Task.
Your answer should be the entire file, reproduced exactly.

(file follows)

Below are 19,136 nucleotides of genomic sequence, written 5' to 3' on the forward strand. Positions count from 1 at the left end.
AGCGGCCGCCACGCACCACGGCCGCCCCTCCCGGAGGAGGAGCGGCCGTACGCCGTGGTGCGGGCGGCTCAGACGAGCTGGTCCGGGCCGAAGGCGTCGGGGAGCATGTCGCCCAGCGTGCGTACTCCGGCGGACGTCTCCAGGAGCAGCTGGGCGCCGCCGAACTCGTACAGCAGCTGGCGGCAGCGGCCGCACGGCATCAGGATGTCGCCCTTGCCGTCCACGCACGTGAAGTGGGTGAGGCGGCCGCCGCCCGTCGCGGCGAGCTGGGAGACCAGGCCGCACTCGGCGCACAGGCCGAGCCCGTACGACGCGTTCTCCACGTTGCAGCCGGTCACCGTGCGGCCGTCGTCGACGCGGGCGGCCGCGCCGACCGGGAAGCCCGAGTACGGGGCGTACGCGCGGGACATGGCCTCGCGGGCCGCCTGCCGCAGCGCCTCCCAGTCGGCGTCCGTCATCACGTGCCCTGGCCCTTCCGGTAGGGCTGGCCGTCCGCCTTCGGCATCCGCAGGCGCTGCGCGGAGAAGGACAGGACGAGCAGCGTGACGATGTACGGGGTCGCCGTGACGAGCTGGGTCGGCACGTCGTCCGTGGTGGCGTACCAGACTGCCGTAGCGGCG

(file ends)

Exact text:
Below are 19,136 nucleotides of genomic sequence, written 5' to 3' on the forward strand. Positions count from 1 at the left end.
AGCGGCCGCCACGCACCACGGCCGCCCCTCCCGGAGGAGGAGCGGCCGTACGCCGTGGTGCGGGCGGCTCAGACGAGCTGGTCCGGGCCGAAGGCGTCGGGGAGCATGTCGCCCAGCGTGCGTACTCCGGCGGACGTCTCCAGGAGCAGCTGGGCGCCGCCGAACTCGTACAGCAGCTGGCGGCAGCGGCCGCACGGCATCAGGATGTCGCCCTTGCCGTCCACGCACGTGAAGTGGGTGAGGCGGCCGCCGCCCGTCGCGGCGAGCTGGGAGACCAGGCCGCACTCGGCGCACAGGCCGAGCCCGTACGACGCGTTCTCCACGTTGCAGCCGGTCACCGTGCGGCCGTCGTCGACGCGGGCGGCCGCGCCGACCGGGAAGCCCGAGTACGGGGCGTACGCGCGGGACATGGCCTCGCGGGCCGCCTGCCGCAGCGCCTCCCAGTCGGCGTCCGTCATCACGTGCCCTGGCCCTTCCGGTAGGGCTGGCCGTCCGCCTTCGGCATCCGCAGGCGCTGCGCGGAGAAGGACAGGACGAGCAGCGTGACGATGTACGGGGTCGCCGTGACGAGCTGGGTCGGCACGTCGTCCGTGGTGGCGTACCAGACTGCCGTAGCGGCG